What is Brand naming?
An optimal brand name should not only be appropriate for the current company or product, it should have the capability to grow and fit into an expanded vision for its future. Think about how “Amazon” went from meaning “books online” to stand for leadership in just about every retail and entertainment category there is. A brand name is a foundational piece of your branding strategy, and often the most difficult one to produce because you are trying to convey so much with just one or two words.
Types of Brand Names
Understanding the types of names available is the first step in any naming or renaming project. Making sure the website domain and social media handles are up for the taking is crucial before locking it all away. If you have multiple products or services, the type of brand name you choose for each offering will also help define your brand architecture.
The 7 types of brand names
Let’s take a look at the pros and cons of each type.
Descriptive names are those that readily convey the product or service offered by a company. Because of this, they tend to be unremarkable. While functional and utilitarian, descriptive names leave little room for creativity or interpretation. They often rely on a clever tagline to do the work of storytelling or conveying personality.
The upside of descriptive names is that they clearly communicate your company’s core competency. The potential downside is that they hamstring your brand as it grows and looks to diversify. Descriptive names are also notoriously difficult to trademark as, by definition, they rely on common words or phrases.
On the other end of the creative spectrum from descriptive names are evocative names. Evocative names use suggestion and metaphor to bring to mind brand experience and/or positioning. Evocative names are often creative and unique, and can be the starting point for a powerful brand voice. Because they leave some room for interpretation, evocative names let you tell a powerful brand story, creating a brand that’s bigger than just the products or services you offer.
Their originality means that evocative names are generally easier to trademark than descriptive names. It can sometimes be challenging to get corporate buy-in on an abstract name that requires unpacking, though.
The best part about brand names is that if you can’t find the perfect word, you can always make one up. Invented names are etymological fabrications that are nothing if not distinctive. Invented names offer the most creative latitude for a brand, but that doesn’t mean they’re easy to conjure. Many invented names are built from Latin, Greek, or other foreign root words and modified to best embody the brand’s personality.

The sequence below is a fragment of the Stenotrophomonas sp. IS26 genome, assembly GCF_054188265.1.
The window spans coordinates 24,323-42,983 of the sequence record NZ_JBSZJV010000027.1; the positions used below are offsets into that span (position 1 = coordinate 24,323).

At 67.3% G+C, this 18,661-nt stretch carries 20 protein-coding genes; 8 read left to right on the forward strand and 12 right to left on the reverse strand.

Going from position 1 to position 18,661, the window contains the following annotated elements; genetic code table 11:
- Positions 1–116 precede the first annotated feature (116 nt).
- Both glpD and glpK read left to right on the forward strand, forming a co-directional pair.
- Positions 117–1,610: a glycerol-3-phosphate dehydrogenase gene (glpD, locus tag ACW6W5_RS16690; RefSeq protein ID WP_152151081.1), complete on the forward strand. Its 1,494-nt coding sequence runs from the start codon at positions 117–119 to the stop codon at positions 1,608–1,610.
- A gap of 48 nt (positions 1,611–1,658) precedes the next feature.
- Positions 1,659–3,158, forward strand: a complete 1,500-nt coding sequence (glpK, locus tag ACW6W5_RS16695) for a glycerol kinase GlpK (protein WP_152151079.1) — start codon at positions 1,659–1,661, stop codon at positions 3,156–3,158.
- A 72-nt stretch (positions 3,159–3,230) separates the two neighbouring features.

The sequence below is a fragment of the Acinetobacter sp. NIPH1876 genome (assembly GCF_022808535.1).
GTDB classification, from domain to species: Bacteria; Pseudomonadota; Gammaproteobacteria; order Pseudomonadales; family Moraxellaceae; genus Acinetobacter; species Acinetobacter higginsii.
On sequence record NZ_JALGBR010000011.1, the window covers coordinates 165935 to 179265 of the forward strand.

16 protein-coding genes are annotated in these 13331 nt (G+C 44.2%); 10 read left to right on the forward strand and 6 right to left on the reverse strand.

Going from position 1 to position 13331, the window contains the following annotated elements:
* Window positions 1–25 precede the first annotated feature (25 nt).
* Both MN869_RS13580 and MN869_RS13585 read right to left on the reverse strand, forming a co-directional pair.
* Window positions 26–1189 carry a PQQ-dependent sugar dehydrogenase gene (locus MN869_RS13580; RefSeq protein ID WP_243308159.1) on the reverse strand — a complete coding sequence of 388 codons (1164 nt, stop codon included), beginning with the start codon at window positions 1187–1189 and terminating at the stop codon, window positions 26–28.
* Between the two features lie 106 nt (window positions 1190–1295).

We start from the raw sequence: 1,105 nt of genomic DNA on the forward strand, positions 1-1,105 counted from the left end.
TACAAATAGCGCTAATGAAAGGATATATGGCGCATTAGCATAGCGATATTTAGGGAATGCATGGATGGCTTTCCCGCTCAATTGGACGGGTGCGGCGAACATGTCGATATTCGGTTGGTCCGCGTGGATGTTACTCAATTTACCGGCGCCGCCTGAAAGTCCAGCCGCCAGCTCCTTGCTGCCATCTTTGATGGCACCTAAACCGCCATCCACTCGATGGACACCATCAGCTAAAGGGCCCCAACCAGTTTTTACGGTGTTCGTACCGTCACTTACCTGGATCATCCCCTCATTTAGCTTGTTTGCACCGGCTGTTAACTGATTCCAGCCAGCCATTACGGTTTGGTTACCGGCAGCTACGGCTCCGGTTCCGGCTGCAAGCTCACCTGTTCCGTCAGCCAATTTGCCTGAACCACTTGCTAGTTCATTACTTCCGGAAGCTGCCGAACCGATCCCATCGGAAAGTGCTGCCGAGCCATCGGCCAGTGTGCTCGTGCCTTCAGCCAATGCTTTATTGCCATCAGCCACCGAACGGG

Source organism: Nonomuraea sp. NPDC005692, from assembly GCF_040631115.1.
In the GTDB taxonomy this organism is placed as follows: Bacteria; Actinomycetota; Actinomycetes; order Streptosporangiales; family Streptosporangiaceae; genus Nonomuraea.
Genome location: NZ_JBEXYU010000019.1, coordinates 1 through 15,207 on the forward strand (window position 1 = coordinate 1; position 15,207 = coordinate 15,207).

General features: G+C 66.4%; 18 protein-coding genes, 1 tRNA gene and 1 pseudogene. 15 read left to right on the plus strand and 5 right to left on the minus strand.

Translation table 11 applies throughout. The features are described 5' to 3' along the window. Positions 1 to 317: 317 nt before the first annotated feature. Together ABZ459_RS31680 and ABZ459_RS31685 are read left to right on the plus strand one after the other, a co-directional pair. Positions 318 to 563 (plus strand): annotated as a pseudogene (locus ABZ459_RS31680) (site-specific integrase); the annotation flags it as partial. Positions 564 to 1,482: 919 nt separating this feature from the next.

Intentionally misspelling a word so you can leverage its original meaning while skirting trademark concerns is another approach to invented names that has been used to great effect by brands like Flickr and Tumblr.
Lexical names rely on wordplay for their memorability. Puns, phrases, compound words, alliteration, onomatopoeia, intentional misspellings, and foreign words are all styles of this popular naming type. Lexical names are often clever—sometimes too clever—and get their impact from pairing words for linguistic effect.
The risk with these types of names is that they can come off as a bit cutesy. Corporate branding is arguably at a disadvantage when it starts with a name that sounds like a children’s book. Modern audiences have also been exposed to decades of clever wordplay and aren’t as easily impressed as they once may have been.
Acronyms have been used for names since branding first crawled out of the primordial soup. A long history does not mean this type of name is effective, though. While functional and utilitarian, acronyms are sorely lacking in meaning and emotion.
Brands like IBM, AARP, BP, and UPS haven’t been hampered in the least by the fact that their names are nothing more than a series of unrelated uppercase letters.
They’ve used brand design and positioning to create unforgettable brand experiences. KFC’s switch to an acronym even allowed the brand to disassociate itself from the consumer backlash against trans fats. A startup these days would be hard-pressed to come up with a great reason to name their company with an acronym, though. As a rule, acronyms are hard for audiences to remember and even harder for attorneys to trademark.
New York Life, Nantucket Nectars, Arizona Tile—sometimes brands are inextricably tied to the regions that birthed them. Geographical names imbue a brand with all the cultural and historical associations of its namesake—for better or worse. You’ll most often find geographical names tied to companies that once catered to a geographically limited audience but have since made it big.
Naming or renaming your brand after its home region obviously has inherent limitations. Outgrowing the region where you started is one of the most common signs it’s time to rebrand. A geographical name in your industry has also likely already been done. Put a city or a state name in front of a product or service and you’re almost certain to find an existing entity. California Tan? Already exists. Portland Automotive? Been done. Miami Subs? Yup.
Whether for reasons of heritage or hubris, there will always be brands named for the people who started them. This tradition stretches back to the earliest brands as well. The era when Fords tooled every street and Kellogg’s sat atop every breakfast table was one where few brands weren’t named for their founders. These days, founder-based names are a bit less common, but brands like Ben & Jerry’s, Martha Stewart, and Ralph Lauren have certainly made them work.
Aside from sating the egos of their principals, founder names are definitely easy to trademark. They can be distinctive if positioned correctly, but require some marketing efforts to build equity (unless, of course, the founder is already famous).